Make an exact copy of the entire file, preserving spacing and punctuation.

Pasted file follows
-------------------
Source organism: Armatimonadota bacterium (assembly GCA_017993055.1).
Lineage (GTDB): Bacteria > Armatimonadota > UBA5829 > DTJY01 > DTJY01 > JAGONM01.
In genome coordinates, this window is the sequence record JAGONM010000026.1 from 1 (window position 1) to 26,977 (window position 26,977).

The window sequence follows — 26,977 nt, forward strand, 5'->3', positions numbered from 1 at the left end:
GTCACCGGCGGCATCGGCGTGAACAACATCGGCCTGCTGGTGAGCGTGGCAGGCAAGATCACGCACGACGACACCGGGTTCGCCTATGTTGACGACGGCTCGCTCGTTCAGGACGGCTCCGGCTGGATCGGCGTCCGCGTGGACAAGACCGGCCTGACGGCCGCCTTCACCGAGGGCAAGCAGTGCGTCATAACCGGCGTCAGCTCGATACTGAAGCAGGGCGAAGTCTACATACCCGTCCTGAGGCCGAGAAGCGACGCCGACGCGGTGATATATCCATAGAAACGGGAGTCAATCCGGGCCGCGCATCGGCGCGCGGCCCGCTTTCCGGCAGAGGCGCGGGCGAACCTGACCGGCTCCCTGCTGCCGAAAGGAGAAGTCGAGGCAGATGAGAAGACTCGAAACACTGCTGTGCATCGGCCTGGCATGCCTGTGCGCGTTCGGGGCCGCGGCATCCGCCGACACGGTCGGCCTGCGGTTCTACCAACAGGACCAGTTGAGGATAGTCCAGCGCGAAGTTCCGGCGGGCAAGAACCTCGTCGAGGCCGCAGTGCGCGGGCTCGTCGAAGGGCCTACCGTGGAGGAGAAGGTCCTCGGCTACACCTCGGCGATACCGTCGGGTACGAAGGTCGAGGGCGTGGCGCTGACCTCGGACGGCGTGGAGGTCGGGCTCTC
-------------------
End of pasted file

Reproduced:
Source organism: Armatimonadota bacterium (assembly GCA_017993055.1).
Lineage (GTDB): Bacteria > Armatimonadota > UBA5829 > DTJY01 > DTJY01 > JAGONM01.
In genome coordinates, this window is the sequence record JAGONM010000026.1 from 1 (window position 1) to 26,977 (window position 26,977).

The window sequence follows — 26,977 nt, forward strand, 5'->3', positions numbered from 1 at the left end:
GTCACCGGCGGCATCGGCGTGAACAACATCGGCCTGCTGGTGAGCGTGGCAGGCAAGATCACGCACGACGACACCGGGTTCGCCTATGTTGACGACGGCTCGCTCGTTCAGGACGGCTCCGGCTGGATCGGCGTCCGCGTGGACAAGACCGGCCTGACGGCCGCCTTCACCGAGGGCAAGCAGTGCGTCATAACCGGCGTCAGCTCGATACTGAAGCAGGGCGAAGTCTACATACCCGTCCTGAGGCCGAGAAGCGACGCCGACGCGGTGATATATCCATAGAAACGGGAGTCAATCCGGGCCGCGCATCGGCGCGCGGCCCGCTTTCCGGCAGAGGCGCGGGCGAACCTGACCGGCTCCCTGCTGCCGAAAGGAGAAGTCGAGGCAGATGAGAAGACTCGAAACACTGCTGTGCATCGGCCTGGCATGCCTGTGCGCGTTCGGGGCCGCGGCATCCGCCGACACGGTCGGCCTGCGGTTCTACCAACAGGACCAGTTGAGGATAGTCCAGCGCGAAGTTCCGGCGGGCAAGAACCTCGTCGAGGCCGCAGTGCGCGGGCTCGTCGAAGGGCCTACCGTGGAGGAGAAGGTCCTCGGCTACACCTCGGCGATACCGTCGGGTACGAAGGTCGAGGGCGTGGCGCTGACCTCGGACGGCGTGGAGGTCGGGCTCTC